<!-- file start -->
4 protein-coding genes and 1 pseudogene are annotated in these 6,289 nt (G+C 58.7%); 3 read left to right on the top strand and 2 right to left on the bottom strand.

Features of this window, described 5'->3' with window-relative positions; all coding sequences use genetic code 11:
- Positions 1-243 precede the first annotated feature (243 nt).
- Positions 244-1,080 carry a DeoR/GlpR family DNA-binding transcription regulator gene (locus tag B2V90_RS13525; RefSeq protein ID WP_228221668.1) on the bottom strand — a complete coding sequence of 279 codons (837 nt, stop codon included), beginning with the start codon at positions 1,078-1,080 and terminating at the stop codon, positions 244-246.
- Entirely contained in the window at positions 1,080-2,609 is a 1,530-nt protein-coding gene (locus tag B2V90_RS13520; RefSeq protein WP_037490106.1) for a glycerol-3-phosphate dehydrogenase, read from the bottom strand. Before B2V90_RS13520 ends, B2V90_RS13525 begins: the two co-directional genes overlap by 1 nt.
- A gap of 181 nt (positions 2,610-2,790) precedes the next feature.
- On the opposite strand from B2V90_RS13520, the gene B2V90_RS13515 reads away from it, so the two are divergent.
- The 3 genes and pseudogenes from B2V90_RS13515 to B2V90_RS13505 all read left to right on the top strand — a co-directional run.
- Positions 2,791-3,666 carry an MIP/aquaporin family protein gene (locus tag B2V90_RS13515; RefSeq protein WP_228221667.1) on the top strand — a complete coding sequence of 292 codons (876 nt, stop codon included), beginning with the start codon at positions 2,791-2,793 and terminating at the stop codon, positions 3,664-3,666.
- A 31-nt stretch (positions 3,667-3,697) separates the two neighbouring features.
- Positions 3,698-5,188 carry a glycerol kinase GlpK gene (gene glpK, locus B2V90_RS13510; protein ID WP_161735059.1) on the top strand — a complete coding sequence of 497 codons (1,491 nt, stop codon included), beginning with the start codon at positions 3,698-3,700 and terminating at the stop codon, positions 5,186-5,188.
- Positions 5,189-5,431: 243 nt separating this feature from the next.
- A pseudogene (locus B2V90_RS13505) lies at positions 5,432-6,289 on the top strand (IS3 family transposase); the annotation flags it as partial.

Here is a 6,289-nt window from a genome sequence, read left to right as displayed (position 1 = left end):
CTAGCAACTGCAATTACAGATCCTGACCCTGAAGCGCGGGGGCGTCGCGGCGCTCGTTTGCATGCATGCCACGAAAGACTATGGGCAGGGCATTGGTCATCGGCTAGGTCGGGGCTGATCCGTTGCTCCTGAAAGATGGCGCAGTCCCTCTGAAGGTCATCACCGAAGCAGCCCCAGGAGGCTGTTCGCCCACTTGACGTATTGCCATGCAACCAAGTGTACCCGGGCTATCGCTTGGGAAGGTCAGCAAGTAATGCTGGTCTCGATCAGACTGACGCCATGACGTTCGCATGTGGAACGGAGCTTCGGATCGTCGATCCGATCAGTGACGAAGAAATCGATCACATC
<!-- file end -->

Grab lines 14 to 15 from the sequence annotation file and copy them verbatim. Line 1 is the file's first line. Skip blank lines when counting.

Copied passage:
Here is a 6,289-nt window from a genome sequence, read left to right as displayed (position 1 = left end):
CTAGCAACTGCAATTACAGATCCTGACCCTGAAGCGCGGGGGCGTCGCGGCGCTCGTTTGCATGCATGCCACGAAAGACTATGGGCAGGGCATTGGTCATCGGCTAGGTCGGGGCTGATCCGTTGCTCCTGAAAGATGGCGCAGTCCCTCTGAAGGTCATCACCGAAGCAGCCCCAGGAGGCTGTTCGCCCACTTGACGTATTGCCATGCAACCAAGTGTACCCGGGCTATCGCTTGGGAAGGTCAGCAAGTAATGCTGGTCTCGATCAGACTGACGCCATGACGTTCGCATGTGGAACGGAGCTTCGGATCGTCGATCCGATCAGTGACGAAGAAATCGATCACATC